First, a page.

seized and Imprisoned in the fortress.
FRENCH HOLIDAY IS OBSERVED
Presence of British Sallora Adda to
Attraction of the Annnal
PARIS, July It The French national
holiday was celebrated today. The boule
vards were thronged with merrymakers
and all the leading thoroughfares were
There was a brilliant review at Long
champ, which was attended by President
and Madame Loubet, the cabinet officers,
the diplomatic corps and a vast throng of
people. About 20,000 troops participated In
the maneuvers. A notable feature of the
review was the presence of 128 officers from
the British naval squadron at Brest, all In
full uniform. Their arrival was tho occa
sion for an enthusiastic reception, the band
playing the British national anthem. The
popular ovation accorded to the British offi
cers was further Indicative of the Anglo
French understanding. President Loubet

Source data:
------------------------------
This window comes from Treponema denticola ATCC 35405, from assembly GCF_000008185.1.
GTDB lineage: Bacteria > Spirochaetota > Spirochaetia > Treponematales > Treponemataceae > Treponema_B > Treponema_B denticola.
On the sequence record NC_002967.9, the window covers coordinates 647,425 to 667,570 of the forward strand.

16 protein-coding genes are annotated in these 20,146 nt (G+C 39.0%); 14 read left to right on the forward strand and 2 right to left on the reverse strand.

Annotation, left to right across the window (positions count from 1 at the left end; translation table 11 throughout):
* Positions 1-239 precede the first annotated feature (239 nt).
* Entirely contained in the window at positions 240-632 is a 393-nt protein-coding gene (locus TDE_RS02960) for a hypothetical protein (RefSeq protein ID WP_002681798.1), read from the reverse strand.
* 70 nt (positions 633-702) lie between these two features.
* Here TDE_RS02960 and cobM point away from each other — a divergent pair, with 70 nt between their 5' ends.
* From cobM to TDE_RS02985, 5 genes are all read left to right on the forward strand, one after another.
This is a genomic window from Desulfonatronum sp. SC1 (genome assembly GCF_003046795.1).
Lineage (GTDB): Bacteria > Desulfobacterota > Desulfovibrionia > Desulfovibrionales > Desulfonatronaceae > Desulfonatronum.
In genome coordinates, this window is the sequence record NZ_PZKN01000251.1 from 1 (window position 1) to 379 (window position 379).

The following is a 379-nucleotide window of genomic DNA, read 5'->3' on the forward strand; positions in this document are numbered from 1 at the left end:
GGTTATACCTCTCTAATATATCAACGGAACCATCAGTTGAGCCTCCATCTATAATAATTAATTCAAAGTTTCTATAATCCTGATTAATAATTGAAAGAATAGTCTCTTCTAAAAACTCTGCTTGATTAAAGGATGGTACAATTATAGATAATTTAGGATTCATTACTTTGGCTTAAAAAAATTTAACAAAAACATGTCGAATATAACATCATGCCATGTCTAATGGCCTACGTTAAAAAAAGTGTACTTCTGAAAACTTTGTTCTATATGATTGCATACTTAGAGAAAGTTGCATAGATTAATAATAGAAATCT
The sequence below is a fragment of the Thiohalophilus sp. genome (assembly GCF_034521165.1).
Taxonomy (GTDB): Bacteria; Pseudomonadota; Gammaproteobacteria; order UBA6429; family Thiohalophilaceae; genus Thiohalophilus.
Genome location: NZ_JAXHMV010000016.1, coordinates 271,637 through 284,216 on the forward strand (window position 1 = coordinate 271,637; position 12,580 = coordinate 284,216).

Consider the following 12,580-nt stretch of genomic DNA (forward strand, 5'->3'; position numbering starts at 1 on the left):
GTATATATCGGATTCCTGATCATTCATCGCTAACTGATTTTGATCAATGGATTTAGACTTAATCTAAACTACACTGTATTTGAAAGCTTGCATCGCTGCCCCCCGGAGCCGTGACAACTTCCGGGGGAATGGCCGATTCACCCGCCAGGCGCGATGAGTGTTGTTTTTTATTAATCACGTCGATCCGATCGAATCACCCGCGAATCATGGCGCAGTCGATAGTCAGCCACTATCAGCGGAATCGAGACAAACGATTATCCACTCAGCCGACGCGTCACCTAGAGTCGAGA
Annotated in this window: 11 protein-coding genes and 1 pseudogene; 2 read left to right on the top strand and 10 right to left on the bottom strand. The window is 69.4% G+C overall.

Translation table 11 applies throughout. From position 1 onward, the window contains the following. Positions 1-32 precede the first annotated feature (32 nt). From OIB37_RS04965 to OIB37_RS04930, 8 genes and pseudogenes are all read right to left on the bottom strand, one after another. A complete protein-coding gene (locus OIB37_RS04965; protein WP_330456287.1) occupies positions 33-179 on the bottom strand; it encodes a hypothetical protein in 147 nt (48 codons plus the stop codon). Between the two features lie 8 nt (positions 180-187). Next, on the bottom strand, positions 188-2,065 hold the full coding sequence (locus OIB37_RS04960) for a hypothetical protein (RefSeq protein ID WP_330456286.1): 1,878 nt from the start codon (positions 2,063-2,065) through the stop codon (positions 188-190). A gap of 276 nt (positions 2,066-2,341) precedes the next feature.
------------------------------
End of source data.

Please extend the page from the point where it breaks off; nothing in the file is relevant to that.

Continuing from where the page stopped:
gave a luncheon to the British officers and
to a number of French military and naval
men In the BJsyee palace -at noon.
Publlo games and dancing are going on
in all the public places under the control
of the municipality and the theaters will
give free performances.
BREST, July It The British squadron,
dressed with bunting and flags, fired a sa
lute of twenty-one guns today In honor of
the French holiday. Later the crews of the
British ships, headed by their bands, went
ashore, where they were accorded an en
thusiastic reception and participated In
ORANGEMEN T0 UNITE IRISH
Independent Section of Ulster Society
Appeals to All to Lay Aalde
BELFAST, July It An independent sec
tion of Ulster Orangemen, headed by Com
moner Sloan, has Issued a striking mani
festo to the country appealing for the
burial of sectarianism, which now is divid
ing Protestants and Catholics and Invoking
the co-operation of all secular forces in the
promotion of the national welfare.
The manifesto expresses distrust of Eng
lish parties, which. It says, will continue
In the future, as In the past, to play off
Protestants and Catholics against each
othor to the prejudice of the country's
hlrher claim's. The country, too, long has
been neglected In the strife of party and
creed, the manifesto continues, and there
now Is room for a patriotic party having
the policy to rid Ireland of the domination
of impracticable creeds and organised ty
rannies and to secure the desired redress.